Nurse says she was deemed non-essential by CBSA, as agency seeks to clarify land border rules
Windsor MP Brian Masse says his office is being flooded with calls on the issue
An Amherstburg nurse denied immediate reentry into Canada, despite believing she would have no problem crossing the border as an essential worker, says the federal government and Canadian border officials need to "get on the same page" as concerns continue over how rules at the Canada-U.S. land border are enforced.
She's far from alone.
Windsor West MP Brian Masse says his office has been flooded with calls from individuals who used to cross the border without issue — but, as of last week, were being denied immediate reentry back home into Canada.
"Nurses, engineers, teachers, business owners and workers in social services, for example, are now penalized," Masse said Friday in the House of Commons.
"How can people be expected to comply [with the land border rules] when they don't have a definite directive from the minister? This situation needs to be altered."
On Friday, CBC News reported that an Ontario man who serves as president of a construction company was fined $3,755 by Canadian border officials after attempting to cross back into Canada through the Windsor-Detroit Tunnel. He was deemed a non-essential traveller last Tuesday after previously crossing the border in the past about once every two weeks with no issue.
Following the publication of that story, the Canada Border Services Agency (CBSA) reached back out to CBC News to clarify its enforcement of rules at the land border.
According to the agency, its rule regarding frequency of travel (affecting whether or not an individual would be permitted reentry back into Canada without having to meet pre-testing or quarantine requirements) applies only to cross-border workers — and not essential workers.
"CBSA officers use all of the information available to them when a traveller is seeking entry into Canada, to determine which set of instructions (exempt or required to quarantine) apply to the traveller," the CBSA said.
This means cross-border workers can only enter Canada without having to meet pre-testing and quarantine requirements if they attend a "normal place of employment" for work and "establish a regular pattern of travel," generally defined as daily or weekly.
In practice, this should also mean essential service providers — including health-care workers, truck drivers and law enforcement — are exempt from pre-testing and quarantine requirements when crossing the land border into Canada for work-related reasons.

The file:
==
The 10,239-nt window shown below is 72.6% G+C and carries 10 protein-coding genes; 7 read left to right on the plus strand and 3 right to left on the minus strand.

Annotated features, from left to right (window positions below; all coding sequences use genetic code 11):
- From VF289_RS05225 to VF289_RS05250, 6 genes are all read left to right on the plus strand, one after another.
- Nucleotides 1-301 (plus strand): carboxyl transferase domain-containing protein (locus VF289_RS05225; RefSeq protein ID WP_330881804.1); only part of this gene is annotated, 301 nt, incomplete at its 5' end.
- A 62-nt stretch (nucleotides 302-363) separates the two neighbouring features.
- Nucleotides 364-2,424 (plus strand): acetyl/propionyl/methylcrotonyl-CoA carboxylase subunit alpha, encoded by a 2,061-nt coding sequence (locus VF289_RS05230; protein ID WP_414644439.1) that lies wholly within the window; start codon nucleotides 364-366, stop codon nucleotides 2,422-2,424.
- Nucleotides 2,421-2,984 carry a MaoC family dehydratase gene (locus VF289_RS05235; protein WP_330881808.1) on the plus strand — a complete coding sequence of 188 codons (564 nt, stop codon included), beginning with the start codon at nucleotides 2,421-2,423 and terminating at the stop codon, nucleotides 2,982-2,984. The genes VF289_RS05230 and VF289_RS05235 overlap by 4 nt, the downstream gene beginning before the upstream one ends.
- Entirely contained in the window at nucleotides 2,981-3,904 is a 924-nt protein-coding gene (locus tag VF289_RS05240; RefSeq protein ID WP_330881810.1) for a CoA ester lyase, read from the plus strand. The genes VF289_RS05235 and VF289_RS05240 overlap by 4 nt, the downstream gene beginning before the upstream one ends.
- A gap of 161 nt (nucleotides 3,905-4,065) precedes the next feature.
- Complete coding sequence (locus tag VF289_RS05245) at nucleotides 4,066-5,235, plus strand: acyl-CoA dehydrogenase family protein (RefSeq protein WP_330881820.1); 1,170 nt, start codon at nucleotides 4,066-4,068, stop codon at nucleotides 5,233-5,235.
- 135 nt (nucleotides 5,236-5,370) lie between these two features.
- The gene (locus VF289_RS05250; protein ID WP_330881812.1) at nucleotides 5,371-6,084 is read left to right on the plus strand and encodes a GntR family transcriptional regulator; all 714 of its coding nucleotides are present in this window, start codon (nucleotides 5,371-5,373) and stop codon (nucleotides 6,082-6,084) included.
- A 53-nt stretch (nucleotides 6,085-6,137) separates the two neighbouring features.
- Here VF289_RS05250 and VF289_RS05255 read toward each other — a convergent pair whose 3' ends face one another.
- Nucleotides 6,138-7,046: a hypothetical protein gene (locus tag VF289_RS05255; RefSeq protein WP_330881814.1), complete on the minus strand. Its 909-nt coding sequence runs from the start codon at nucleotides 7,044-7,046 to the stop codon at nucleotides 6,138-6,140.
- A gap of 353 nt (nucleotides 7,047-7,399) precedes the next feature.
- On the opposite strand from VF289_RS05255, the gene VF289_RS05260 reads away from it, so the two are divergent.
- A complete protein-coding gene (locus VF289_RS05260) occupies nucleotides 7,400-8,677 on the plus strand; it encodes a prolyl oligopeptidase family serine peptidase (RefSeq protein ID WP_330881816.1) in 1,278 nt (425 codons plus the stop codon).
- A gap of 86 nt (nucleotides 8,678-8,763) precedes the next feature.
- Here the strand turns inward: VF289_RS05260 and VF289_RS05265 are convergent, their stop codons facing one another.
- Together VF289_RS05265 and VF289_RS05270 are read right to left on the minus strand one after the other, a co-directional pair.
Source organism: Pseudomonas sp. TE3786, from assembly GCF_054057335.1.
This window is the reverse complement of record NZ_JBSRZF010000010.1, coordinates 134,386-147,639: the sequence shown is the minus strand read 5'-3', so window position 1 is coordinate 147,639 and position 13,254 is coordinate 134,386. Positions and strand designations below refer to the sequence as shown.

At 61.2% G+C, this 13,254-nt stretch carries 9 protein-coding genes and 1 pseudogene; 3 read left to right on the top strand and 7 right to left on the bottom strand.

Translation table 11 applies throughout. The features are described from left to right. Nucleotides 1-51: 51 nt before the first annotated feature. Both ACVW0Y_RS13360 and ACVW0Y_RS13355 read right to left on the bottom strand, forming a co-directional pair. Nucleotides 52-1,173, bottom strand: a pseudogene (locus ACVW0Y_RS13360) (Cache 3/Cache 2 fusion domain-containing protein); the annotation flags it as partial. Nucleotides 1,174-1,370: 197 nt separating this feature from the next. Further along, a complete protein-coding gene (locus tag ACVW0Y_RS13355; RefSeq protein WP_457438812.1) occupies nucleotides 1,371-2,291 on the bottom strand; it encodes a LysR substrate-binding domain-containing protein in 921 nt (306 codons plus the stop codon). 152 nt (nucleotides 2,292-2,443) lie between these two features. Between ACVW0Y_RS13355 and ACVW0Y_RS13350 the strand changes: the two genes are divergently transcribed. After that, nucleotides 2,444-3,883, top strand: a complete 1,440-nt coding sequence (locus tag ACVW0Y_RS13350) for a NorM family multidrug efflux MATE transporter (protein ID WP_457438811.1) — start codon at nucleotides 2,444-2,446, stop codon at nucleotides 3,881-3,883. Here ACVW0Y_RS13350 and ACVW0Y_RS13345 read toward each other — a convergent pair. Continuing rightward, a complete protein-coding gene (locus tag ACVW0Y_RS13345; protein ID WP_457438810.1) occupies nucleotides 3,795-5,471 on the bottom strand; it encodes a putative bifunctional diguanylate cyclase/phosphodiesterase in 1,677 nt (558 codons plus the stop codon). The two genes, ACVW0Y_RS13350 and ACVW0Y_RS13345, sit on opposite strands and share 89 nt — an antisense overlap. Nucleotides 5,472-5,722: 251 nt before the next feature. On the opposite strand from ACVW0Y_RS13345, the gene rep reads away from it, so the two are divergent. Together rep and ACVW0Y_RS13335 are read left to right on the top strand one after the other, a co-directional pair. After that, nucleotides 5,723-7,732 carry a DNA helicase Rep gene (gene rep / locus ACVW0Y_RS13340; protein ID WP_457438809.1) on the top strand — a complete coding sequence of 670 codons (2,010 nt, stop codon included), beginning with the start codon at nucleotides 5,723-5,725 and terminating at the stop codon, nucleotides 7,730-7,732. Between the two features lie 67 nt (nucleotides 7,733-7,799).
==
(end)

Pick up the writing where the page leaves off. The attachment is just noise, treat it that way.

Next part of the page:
But that's not what happened to Kaitlyn Desjardins. Ten days ago, she crossed into the U.S. to attend an orientation session for her new job as a registered nurse at William Beaumont Hospital. On her way back, she said, the CBSA informed her that she was crossing into Canada as a non-essential traveller.
Before crossing the border, Desjardins had been told by her new employer that she'd be exempt from pre-testing requirements due to the nature of her work, she added.
"I let them know I was a nurse. I gave them my letter of employment. I had all my documents on me. I even had my work visa. It didn't matter. They said that what I was crossing for wasn't essential," she said.
Desjardins was pulled into secondary and given two options: drive straight to Toronto without stopping anywhere and quarantine in a Toronto hotel for 14 days or go back into the U.S. and come back to the border crossing with proof of a negative COVID-19 test result.
She chose the latter option.
"I had to make some arrangements for somewhere to stay and ended up getting a swab in Detroit," said Desjardins, adding she paid $150 US for the test and was unable to return to Canada until the next day.
"I think the most important is that everyone gets on the same page. Right now, even still, they're not. I'm hearing so many different things from nurses, CBSA, public health. Everyone is on a different page."
As a health-care worker, Desjardins said she understands the importance of keeping people safe. But these current border rules are affecting people's livelihoods.
"It's not really a good feeling when you're told you can either drive four hours away without going to pick anything up or you have to go back and not be able to enter Canada."
In a follow-up statement to CBC News, the CBSA said it does not comment on individual cases.